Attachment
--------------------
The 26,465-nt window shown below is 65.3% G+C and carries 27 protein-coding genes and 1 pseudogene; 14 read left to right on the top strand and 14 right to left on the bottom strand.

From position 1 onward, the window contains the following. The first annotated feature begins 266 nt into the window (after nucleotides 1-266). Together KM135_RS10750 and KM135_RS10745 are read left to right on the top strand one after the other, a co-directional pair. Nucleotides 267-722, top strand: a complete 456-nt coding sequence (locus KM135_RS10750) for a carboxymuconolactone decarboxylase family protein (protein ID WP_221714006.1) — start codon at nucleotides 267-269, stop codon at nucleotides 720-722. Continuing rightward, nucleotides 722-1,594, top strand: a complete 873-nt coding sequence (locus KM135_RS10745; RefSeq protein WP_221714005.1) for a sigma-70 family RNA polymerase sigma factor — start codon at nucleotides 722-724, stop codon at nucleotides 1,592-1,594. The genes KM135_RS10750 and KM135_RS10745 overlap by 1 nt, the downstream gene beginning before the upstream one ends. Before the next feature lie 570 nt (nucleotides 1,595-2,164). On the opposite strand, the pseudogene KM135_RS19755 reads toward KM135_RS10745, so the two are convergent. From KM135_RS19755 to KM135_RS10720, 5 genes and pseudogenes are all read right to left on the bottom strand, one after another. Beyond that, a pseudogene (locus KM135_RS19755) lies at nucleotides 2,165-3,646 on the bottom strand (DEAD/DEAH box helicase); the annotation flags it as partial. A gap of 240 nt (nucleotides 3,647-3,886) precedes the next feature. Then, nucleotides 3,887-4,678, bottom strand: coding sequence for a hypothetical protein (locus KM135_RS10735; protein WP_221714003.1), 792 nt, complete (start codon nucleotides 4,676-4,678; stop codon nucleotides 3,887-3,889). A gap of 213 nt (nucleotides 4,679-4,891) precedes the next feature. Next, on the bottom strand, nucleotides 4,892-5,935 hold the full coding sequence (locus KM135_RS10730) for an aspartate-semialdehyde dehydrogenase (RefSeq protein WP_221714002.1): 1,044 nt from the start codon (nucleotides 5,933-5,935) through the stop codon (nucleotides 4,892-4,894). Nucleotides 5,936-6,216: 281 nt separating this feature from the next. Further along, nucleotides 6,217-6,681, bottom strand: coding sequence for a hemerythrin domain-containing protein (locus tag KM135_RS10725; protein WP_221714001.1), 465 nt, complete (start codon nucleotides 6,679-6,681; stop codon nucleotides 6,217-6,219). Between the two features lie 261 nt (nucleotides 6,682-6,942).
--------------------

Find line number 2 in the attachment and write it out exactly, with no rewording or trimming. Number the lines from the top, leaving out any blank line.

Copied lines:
From position 1 onward, the window contains the following. The first annotated feature begins 266 nt into the window (after nucleotides 1-266). Together KM135_RS10750 and KM135_RS10745 are read left to right on the top strand one after the other, a co-directional pair. Nucleotides 267-722, top strand: a complete 456-nt coding sequence (locus KM135_RS10750) for a carboxymuconolactone decarboxylase family protein (protein ID WP_221714006.1) — start codon at nucleotides 267-269, stop codon at nucleotides 720-722. Continuing rightward, nucleotides 722-1,594, top strand: a complete 873-nt coding sequence (locus KM135_RS10745; RefSeq protein WP_221714005.1) for a sigma-70 family RNA polymerase sigma factor — start codon at nucleotides 722-724, stop codon at nucleotides 1,592-1,594. The genes KM135_RS10750 and KM135_RS10745 overlap by 1 nt, the downstream gene beginning before the upstream one ends. Before the next feature lie 570 nt (nucleotides 1,595-2,164). On the opposite strand, the pseudogene KM135_RS19755 reads toward KM135_RS10745, so the two are convergent. From KM135_RS19755 to KM135_RS10720, 5 genes and pseudogenes are all read right to left on the bottom strand, one after another. Beyond that, a pseudogene (locus KM135_RS19755) lies at nucleotides 2,165-3,646 on the bottom strand (DEAD/DEAH box helicase); the annotation flags it as partial. A gap of 240 nt (nucleotides 3,647-3,886) precedes the next feature. Then, nucleotides 3,887-4,678, bottom strand: coding sequence for a hypothetical protein (locus KM135_RS10735; protein WP_221714003.1), 792 nt, complete (start codon nucleotides 4,676-4,678; stop codon nucleotides 3,887-3,889). A gap of 213 nt (nucleotides 4,679-4,891) precedes the next feature. Next, on the bottom strand, nucleotides 4,892-5,935 hold the full coding sequence (locus KM135_RS10730) for an aspartate-semialdehyde dehydrogenase (RefSeq protein WP_221714002.1): 1,044 nt from the start codon (nucleotides 5,933-5,935) through the stop codon (nucleotides 4,892-4,894). Nucleotides 5,936-6,216: 281 nt separating this feature from the next. Further along, nucleotides 6,217-6,681, bottom strand: coding sequence for a hemerythrin domain-containing protein (locus tag KM135_RS10725; protein WP_221714001.1), 465 nt, complete (start codon nucleotides 6,679-6,681; stop codon nucleotides 6,217-6,219). Between the two features lie 261 nt (nucleotides 6,682-6,942).